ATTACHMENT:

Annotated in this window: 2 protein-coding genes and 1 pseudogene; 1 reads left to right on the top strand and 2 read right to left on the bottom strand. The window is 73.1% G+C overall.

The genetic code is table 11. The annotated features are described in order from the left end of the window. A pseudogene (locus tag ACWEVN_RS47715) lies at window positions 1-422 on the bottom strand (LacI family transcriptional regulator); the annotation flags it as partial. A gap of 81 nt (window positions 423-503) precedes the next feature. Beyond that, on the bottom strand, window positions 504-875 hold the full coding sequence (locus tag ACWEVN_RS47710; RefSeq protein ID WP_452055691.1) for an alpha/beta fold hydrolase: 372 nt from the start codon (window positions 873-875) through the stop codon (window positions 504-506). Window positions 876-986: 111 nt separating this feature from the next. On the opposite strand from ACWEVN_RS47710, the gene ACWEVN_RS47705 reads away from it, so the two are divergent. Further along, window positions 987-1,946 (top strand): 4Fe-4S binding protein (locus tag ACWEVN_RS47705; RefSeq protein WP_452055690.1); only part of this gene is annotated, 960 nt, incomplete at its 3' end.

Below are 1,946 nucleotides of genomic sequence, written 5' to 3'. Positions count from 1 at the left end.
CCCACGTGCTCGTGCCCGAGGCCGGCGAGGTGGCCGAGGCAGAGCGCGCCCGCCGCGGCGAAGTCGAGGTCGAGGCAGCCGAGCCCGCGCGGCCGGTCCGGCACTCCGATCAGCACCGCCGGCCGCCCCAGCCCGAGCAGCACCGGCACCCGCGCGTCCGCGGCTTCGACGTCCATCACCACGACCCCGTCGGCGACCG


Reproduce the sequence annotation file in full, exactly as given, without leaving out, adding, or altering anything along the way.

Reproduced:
Annotated in this window: 2 protein-coding genes and 1 pseudogene; 1 reads left to right on the top strand and 2 read right to left on the bottom strand. The window is 73.1% G+C overall.

The genetic code is table 11. The annotated features are described in order from the left end of the window. A pseudogene (locus tag ACWEVN_RS47715) lies at window positions 1-422 on the bottom strand (LacI family transcriptional regulator); the annotation flags it as partial. A gap of 81 nt (window positions 423-503) precedes the next feature. Beyond that, on the bottom strand, window positions 504-875 hold the full coding sequence (locus tag ACWEVN_RS47710; RefSeq protein ID WP_452055691.1) for an alpha/beta fold hydrolase: 372 nt from the start codon (window positions 873-875) through the stop codon (window positions 504-506). Window positions 876-986: 111 nt separating this feature from the next. On the opposite strand from ACWEVN_RS47710, the gene ACWEVN_RS47705 reads away from it, so the two are divergent. Further along, window positions 987-1,946 (top strand): 4Fe-4S binding protein (locus tag ACWEVN_RS47705; RefSeq protein WP_452055690.1); only part of this gene is annotated, 960 nt, incomplete at its 3' end.

Below are 1,946 nucleotides of genomic sequence, written 5' to 3'. Positions count from 1 at the left end.
CCCACGTGCTCGTGCCCGAGGCCGGCGAGGTGGCCGAGGCAGAGCGCGCCCGCCGCGGCGAAGTCGAGGTCGAGGCAGCCGAGCCCGCGCGGCCGGTCCGGCACTCCGATCAGCACCGCCGGCCGCCCCAGCCCGAGCAGCACCGGCACCCGCGCGTCCGCGGCTTCGACGTCCATCACCACGACCCCGTCGGCGACCG